One of New Orleans' flagship groups is captured live at the city's flagship event on The DUKES of Dixieland's rollicking new release, Live at 2015 New Orleans Jazz & Heritage Festival. Due out September 18, the album spotlights the versatility and range of the iconic band with a set of classic Crescent City R&B and Latin-tinged jazz, all performed with crack timing and boisterous spirit.
The repertoire may come as a surprise to those who haven't caught one of the band's renowned nightly performances on the Steamboat Natchez, their home base on the Mississippi River for more than twenty years. Best known for the traditional jazz sound implied by their name, the DUKES of Dixieland casts a wide net to present the stunning diversity and celebratory soul of New Orleans music.
On Live at 2015 New Orleans Jazz & Heritage Festival, that "know it when you hear it" style is represented by hometown heroes like Louis Prima, Allen Toussaint, Dr. John, and Huey "Piano" Smith; as well as spiritual compatriots including Tom Waits and Jerry Lee Lewis. There are also several Duke Ellington pieces - which might seem to be an unlikely fit until you hear the ensemble's down-home, Latin Jazz reinventions of the legendary composer's work.
The band's R&B-focused set was recorded in front of a riotous crowd of thousands in the Jazz & Heritage Festival's Economy Hall Tent, named for the former home of an early twentieth century mutual aid and benefit society. Performing for the always-enthusiastic Jazz Fest crowd brings something special to the band's well-honed sound, according to trumpet player and bandleader Kevin Clark. "Playing for that crowd, you know that when they're applauding and into it, you're doing it right. We always get a good response out there, and when that many people scream and yell, it's inspiring and amps the band up even more. It captures that over-the-top New Orleans vibe."
Before they ever reached those Jazz Fest ears, however, these songs were audience-tested in front of local and international audiences. The DUKES play the dinner cruise on the Steamboat Natchez seven nights a week, 45 weeks a year - and on their "time off" play 30 dates a year with orchestras and at festivals and performing arts centers in the U.S. and abroad. "All the tunes that we do on the new album are songs that the guests that we play for every day enjoy listening to," Clark says. "You can see them light up when we play those particular songs; they're fan favorites. Maybe that's because they don't expect us to make a departure from traditional jazz, though everything we do keeps one foot planted in New Orleans music."
That term is surprisingly hard to define, even for a longtime resident like Clark. "I think all of New Orleans music has a certain feel, a grittiness, to it," he says. "It's 'dirt under your fingernails' music."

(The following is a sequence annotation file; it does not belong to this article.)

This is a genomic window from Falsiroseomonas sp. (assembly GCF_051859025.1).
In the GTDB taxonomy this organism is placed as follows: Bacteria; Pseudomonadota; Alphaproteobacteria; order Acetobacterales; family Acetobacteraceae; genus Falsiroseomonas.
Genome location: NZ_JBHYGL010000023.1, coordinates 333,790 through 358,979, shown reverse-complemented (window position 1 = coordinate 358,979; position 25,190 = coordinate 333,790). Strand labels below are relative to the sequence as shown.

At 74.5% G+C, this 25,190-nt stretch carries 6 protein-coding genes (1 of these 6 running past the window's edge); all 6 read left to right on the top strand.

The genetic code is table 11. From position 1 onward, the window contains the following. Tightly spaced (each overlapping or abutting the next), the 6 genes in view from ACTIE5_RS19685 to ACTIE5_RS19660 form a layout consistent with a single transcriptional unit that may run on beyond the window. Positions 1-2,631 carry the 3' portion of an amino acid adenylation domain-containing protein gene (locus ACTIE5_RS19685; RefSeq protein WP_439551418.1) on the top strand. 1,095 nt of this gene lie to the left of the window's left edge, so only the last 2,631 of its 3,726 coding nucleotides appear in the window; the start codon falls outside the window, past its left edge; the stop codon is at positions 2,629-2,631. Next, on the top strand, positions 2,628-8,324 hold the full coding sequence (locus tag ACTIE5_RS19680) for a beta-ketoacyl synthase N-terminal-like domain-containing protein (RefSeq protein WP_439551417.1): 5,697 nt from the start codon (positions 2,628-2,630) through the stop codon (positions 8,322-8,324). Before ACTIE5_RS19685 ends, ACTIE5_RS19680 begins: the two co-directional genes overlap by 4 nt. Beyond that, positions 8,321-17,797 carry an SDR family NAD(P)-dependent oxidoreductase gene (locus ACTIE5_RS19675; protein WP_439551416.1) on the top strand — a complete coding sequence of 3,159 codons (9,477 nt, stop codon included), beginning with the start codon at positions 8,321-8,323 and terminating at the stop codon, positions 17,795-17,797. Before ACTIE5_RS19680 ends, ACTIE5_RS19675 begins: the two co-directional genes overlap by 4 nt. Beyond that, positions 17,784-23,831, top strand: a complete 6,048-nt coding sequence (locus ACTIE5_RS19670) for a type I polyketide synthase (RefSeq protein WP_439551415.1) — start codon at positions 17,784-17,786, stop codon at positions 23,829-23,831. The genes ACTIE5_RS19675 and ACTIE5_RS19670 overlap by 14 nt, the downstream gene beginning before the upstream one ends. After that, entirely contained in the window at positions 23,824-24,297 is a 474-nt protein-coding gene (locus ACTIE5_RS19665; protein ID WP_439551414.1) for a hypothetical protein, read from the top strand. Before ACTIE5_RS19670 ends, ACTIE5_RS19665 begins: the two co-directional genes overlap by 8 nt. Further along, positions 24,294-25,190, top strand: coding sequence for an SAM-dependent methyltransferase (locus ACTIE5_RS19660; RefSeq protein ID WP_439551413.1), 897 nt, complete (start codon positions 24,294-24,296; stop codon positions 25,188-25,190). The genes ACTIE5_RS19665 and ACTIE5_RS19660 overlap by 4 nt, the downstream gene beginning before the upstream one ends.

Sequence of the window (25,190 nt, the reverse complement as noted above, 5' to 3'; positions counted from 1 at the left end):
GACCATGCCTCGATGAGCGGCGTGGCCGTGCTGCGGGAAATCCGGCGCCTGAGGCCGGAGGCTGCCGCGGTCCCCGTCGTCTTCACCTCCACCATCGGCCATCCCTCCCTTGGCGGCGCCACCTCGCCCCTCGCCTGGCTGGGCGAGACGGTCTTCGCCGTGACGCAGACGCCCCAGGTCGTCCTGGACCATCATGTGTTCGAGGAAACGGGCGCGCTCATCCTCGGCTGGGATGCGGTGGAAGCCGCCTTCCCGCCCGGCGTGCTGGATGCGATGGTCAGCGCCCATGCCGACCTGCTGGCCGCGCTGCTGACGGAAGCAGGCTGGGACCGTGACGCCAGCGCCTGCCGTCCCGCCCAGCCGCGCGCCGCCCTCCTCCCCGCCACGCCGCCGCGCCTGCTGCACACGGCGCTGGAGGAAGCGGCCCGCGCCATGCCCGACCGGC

Made up of well-studied musicians with hundreds of songs in their repertoire and countless performances under their belt, the DUKES make it a point to balance their virtuosity with that grit, never losing sight of the elements that make the Big Easy special. "Every night I hear, 'This is what we came to New Orleans for,'" Clark says.
"There's something about every song that we do that makes it different than any other band. It's the difference between grabbing a po'boy and eating a fine meal at Commander's Palace."
The modern DUKES of Dixieland trace their history back 41 years, when trumpeter and cornetist Connie Jones left Pete Fountain's band to reform the band. They opened their own nightclub later that year in the French Quarter and have been a New Orleans institution ever since, taking up residency on the Steamboat Natchez in 1992. Clark, who had previously served a thirteen-year tenure in the band before leaving in 2002, returned to take the helm in 2010. He brought integral experience from playing at Disney World and booking shows for Toronto venues with him.
"The band has always had great players," Clark says, "but what I bring to the table is the conviction that people want to be entertained; they don't want a history lesson. We're like a show band that plays New Orleans music: everything's tight and there's no down time to explain what we're doing."
That attitude is well-represented on Live at 2015 New Orleans Jazz & Heritage Festival, which flows organically from opener "Mama Inez," through a trio of Duke Ellington compositions, to a mash-up of Louis Prima's iconic "Sing, Sing Sing," with his song from Disney's The Jungle Book, "I Wanna Be Like You." The set continues with Alan Broome's gravelly vocal on Tom Waits' "I Wish I Was in New Orleans," evoking both the songwriter and the city's musical godfather, Louis Armstrong.
Pianist/singer Joe Kennedy takes a killer turn on a medley of Jerry Lee Lewis tunes and returns to the spotlight for a run-through of New Orleans R&B favorites, including Dr. John's "Such a Night;" "Down Home Girl," originally recorded by New Orleans singer Alvin Robinson; Huey "Piano" Smith's oft-recorded "Rockin' Pneumonia and the Boogie-Woogie Flu;" and Bobby Goldsboro's "Voodoo Woman." Allen Toussaint's familiar "Java" offers a taste of a more classic New Orleans sound.
"There's a lot of different music under the umbrella of New Orleans music," Clark sums up. "What we're trying to do is be that band. You want to hear Jelly Roll Morton? We'll play Jelly Roll Morton like you want it to be done. Want to hear Fats Domino? Louis Prima? The Meters? The Neville Brothers? I think the essence is versatility, presenting lots of different options for people with depth while remaining accessible and fun."